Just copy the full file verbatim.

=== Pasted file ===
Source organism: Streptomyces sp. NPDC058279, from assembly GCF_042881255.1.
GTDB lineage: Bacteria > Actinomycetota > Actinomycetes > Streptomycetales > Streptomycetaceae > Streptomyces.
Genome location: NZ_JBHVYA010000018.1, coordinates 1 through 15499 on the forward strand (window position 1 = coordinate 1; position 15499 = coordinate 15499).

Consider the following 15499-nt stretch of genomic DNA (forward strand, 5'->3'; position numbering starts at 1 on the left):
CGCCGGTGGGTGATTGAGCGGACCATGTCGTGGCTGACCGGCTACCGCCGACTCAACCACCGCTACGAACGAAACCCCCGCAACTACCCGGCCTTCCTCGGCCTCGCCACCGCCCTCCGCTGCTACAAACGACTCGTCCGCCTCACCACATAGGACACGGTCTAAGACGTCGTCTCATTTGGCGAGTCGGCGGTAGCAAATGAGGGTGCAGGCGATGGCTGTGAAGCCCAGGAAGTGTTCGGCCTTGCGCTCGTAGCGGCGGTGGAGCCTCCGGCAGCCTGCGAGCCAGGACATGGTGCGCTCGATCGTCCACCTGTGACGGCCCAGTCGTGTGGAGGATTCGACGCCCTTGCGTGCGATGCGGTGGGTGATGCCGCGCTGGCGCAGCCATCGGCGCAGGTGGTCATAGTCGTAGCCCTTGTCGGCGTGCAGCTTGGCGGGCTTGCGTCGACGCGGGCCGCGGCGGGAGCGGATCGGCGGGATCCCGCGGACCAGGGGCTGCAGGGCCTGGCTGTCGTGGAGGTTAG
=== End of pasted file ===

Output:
Source organism: Streptomyces sp. NPDC058279, from assembly GCF_042881255.1.
GTDB lineage: Bacteria > Actinomycetota > Actinomycetes > Streptomycetales > Streptomycetaceae > Streptomyces.
Genome location: NZ_JBHVYA010000018.1, coordinates 1 through 15499 on the forward strand (window position 1 = coordinate 1; position 15499 = coordinate 15499).

Consider the following 15499-nt stretch of genomic DNA (forward strand, 5'->3'; position numbering starts at 1 on the left):
CGCCGGTGGGTGATTGAGCGGACCATGTCGTGGCTGACCGGCTACCGCCGACTCAACCACCGCTACGAACGAAACCCCCGCAACTACCCGGCCTTCCTCGGCCTCGCCACCGCCCTCCGCTGCTACAAACGACTCGTCCGCCTCACCACATAGGACACGGTCTAAGACGTCGTCTCATTTGGCGAGTCGGCGGTAGCAAATGAGGGTGCAGGCGATGGCTGTGAAGCCCAGGAAGTGTTCGGCCTTGCGCTCGTAGCGGCGGTGGAGCCTCCGGCAGCCTGCGAGCCAGGACATGGTGCGCTCGATCGTCCACCTGTGACGGCCCAGTCGTGTGGAGGATTCGACGCCCTTGCGTGCGATGCGGTGGGTGATGCCGCGCTGGCGCAGCCATCGGCGCAGGTGGTCATAGTCGTAGCCCTTGTCGGCGTGCAGCTTGGCGGGCTTGCGTCGACGCGGGCCGCGGCGGGAGCGGATCGGCGGGATCCCGCGGACCAGGGGCTGCAGGGCCTGGCTGTCGTGGAGGTTAG